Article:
A shuffle through the Gaming mailbag:
Q. I read one of your old articles that explained betting opposites and trying to get your comps for free doesn’t work. You, or you and a partner, can’t bet both pass and don’t pass in craps or player and banker in baccarat, have them offset and get free comps because the bets aren’t really exact opposites.
That got me to wondering. Is that why the bets are set up that way? Would they be exact opposites if no comps were involved?
A. No, the bets are set up that way to give the house an edge.
In baccarat, the hit/stand rules lead to player to lose more often than it wins, and that’s enough to give the house its 1.24 percent edge on wagers that pay even money.
Banker wins whenever player loses and loses whenever player wins. In that respect, the banker bet is the exact opposite of the player bet.
If banker bets also paid even money, bettors would have the same 1.24 percent edge the house has on player.
Any casino offering that deal would find itself in the hole in big hurry. So the house charges a 5 percent commission on winning banker bets, giving the house a 1.06 percent edge. Banker bettors don’t bet the same deal the house gets against player even though their wins and losses come on the same hands.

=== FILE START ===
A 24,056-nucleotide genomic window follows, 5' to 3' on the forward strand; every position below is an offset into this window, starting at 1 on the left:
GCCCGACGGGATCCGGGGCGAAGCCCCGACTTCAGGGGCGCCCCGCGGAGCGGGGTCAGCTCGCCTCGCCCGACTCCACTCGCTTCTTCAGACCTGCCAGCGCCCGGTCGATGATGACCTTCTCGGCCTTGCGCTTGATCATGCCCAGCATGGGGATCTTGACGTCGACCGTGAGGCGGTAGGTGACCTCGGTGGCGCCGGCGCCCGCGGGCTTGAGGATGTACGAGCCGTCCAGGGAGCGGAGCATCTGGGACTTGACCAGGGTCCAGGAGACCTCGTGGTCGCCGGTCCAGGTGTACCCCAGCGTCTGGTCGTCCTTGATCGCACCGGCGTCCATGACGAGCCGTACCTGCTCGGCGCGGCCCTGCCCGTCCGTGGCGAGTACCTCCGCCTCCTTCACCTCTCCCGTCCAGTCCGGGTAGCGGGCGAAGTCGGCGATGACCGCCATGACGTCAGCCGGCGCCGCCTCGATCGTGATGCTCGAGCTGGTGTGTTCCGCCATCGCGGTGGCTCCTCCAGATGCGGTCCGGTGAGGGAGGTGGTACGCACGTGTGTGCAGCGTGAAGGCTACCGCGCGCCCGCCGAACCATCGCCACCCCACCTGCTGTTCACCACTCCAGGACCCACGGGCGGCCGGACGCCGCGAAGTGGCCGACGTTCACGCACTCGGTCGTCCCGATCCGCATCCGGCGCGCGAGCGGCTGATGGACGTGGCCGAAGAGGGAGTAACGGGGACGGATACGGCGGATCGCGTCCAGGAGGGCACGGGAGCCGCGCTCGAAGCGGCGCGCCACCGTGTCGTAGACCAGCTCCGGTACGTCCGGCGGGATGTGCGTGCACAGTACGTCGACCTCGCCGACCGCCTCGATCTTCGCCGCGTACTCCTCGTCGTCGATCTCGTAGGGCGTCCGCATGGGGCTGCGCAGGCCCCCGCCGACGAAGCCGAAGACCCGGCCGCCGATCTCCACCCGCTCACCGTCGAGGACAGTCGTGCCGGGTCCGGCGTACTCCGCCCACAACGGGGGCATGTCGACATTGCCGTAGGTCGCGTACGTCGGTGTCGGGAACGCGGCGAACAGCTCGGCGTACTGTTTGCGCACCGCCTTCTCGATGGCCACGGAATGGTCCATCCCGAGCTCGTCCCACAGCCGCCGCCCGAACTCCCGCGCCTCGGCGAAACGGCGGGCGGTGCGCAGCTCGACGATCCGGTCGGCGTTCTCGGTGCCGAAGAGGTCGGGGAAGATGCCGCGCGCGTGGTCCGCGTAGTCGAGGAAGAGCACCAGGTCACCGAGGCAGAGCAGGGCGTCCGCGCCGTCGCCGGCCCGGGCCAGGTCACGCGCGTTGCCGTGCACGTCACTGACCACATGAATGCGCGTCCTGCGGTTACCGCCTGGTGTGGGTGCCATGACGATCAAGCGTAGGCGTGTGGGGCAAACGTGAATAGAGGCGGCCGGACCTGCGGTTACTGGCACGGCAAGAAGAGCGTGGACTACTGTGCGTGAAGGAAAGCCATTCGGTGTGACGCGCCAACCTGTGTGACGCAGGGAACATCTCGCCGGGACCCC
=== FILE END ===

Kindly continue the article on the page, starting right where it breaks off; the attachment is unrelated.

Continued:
Craps is a little different in that it tinkers with the frequency of winning rolls instead of charging a commission.
The even-money payoffs and the odds of winning combine to give the house a 1.41 percent edge against pass players. If don’t pass won whenever pass lost and lost whenever it won, then don’t pass players also would have that 1.41 percent edge.
One small change flips that. On the comeout, pass players win on 7 or 11 and lose on 2, 3 and 12. Don’t pass players lose on 7 or 11 and win on 2 or 3, but just push on 12. That’s enough to give the house its 1.36 percent edge.
It’s a benefit to the house that the ways in which those bets are not opposites combat any “free comps” system, but that’s not why the bets were set up that way. The differences are there because without them, players would have an edge on banker and don’t pass and casinos would lose money.
Q. When my wife and I go to the local casino, I earmark $100 for video poker play. The one we go to have 9-6 Double Double Bonus Poker both on dollars and on quarters. It’s the best deal near me.
I’ve always heard that dollar machines pay more than quarters, but $100 is only 20 hands on dollars. Should I player dollars or quarters?
A. Let’s clear up a misconception first. Higher denomination slot machines usually return a higher percentage than lower denominations, but that’s not necessarily true in video poker. In video poker, the pay table determines the long-term payback percentage. A 9-6 Double Double Bonus machine returns the same percentage regardless of its coin denomination.
Your quarter and dollar machines all have a theoretical return of 98.98 percent with expert play.
Given your $100 bankroll, gambler’s ruin is a far bigger potential problem than payback percentage. On dollar machines, you’re starting with enough for only 20 hands. A cold streak doesn’t have to be very long to wipe you out. If it were my money, I’d be betting it on the quarter games and pretending the dollars didn’t even exist.